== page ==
The Daughters of Erietown by Connie Schultz

The world right now is uncertain. I find myself longing for times when family and friends could get together without care or worries. In an effort to feel more of that carefree spirit(without actually getting close to people), I have been searching for more books to read about families. Cue: literary generational fiction.

The Daughters of Erietown by Connie Schultz tells the story of Ellie and Brick. In the 1950s, Ellie and Brick are growing up in Clayton Valley, Ohio. Ellie wants to marry Brick McGinty. She wants to go to nursing school. It seems Ellie has finally figured out how she can get what she wants, even if her grandparents don’t approve.

Brick may be a basketball star at his high school, but he has big plans to go to college on a scholarship to play basketball. That is his chance to escape his abusive father, to be the first in his family to attend college, and to become a man that he can be proud of. Ellie and Brick are determined to succeed together and start a new life in a new place.

Their plans fall apart when Ellie finds out she is pregnant. Realizing that their big dreams will have to be put on hold, the two switch gears and begin to build their family. Ellie and Brick quickly discover that this new life is full of ups and downs. They have to rely on each other and work together to provide a stable and loving home for everyone. Just as they seem to settle back into a rhythm, someone knocks on their front door and delivers news that has the power to destroy their lives.

The Daughters of Erietown follows the evolution of women’s lives over fifty years. While each person in this story may have their own secrets, others have the power to reach out and destroy the precious balance that they have created. This novel discusses the known and the unknown, the whispers that may be true or not, and how you choose to deal with them.

This book is also available in the following formats:

Change Your Habits: Reading for a New Year

I recently read a book I’ve been meaning to for a long time: The Power of Habit by Charles Duhigg. If you haven’t already read this book, it’s an absorbing exploration of the science behind the habits that shape our individual lives, our companies, and our societies. The best part about it is, it’s written as a series of anecdotes about individuals, sports teams, companies, and groups that have changed their habits to improve their performance. Each section and chapter is engaging and readable, and builds on what came before it to craft a detailed picture of how habits work and how they can be changed. It explores neuroscience, psychology, belief, economics, and more, and it left me feeling like I had a good grasp on how habits work and how I could change mine.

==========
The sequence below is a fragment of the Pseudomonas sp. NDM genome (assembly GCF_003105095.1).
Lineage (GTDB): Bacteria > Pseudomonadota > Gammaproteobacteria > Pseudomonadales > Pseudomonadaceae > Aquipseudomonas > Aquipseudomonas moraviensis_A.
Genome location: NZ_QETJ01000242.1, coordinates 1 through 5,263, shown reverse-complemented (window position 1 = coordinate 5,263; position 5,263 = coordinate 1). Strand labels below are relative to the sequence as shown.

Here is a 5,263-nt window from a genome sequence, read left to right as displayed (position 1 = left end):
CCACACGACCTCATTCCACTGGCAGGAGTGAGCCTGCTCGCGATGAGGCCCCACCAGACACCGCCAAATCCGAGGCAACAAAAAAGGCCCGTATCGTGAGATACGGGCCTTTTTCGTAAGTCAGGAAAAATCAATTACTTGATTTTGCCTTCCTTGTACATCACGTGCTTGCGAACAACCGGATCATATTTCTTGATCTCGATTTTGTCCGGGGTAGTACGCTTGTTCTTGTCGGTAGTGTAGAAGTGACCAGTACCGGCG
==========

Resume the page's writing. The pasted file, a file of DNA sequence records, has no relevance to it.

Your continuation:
Because we’re approaching a new year, you may be thinking about how you want to change your life and what you’d like to do better. My personal recommendation is that the first thing you do on that journey is read a book about habits and how they can change. If you’d like something more recent than The Power of Habit (published 2012), check out any of the great titles listed below.

 

 

 

Tiny Habits by B.J. Fogg recommends you start small to make changes.

Habit Swap by Hugh G. Byrne focuses on mindfulness and self-control.

Good Habits, Bad Habits by Wendy Wood draws on scientific research.

Healthy Habits Suck by Danya Lee-Bagley is a realistic guide to motivation.

Atomic Habits by James Clear highlights small behaviors that drive change.

Stick With It by Sean Young highlights how lasting change is made.

The Rook by Daniel O’Malley

I love when an unfamiliar book’s dust jacket describes it as a mashup of my favorite things, because in my experience this is a great way to find new books I’m likely to enjoy. In the case of The Rook by Daniel O’Malley, it was described as “Harry Potter meets Ghostbusters meets War of the Worlds” – and that was it, I absolutely had to read it. It turns out my instinct was right! This is a great book, in large part because it has all the dry humor of both Harry Potter and Ghostbusters along with excitement and action of War of the Worlds. I saw elements of Kingsman in the mix as well – both feature the secret organization facing an unprecedented threat, and a mentor-rookie relationship that adds real pathos.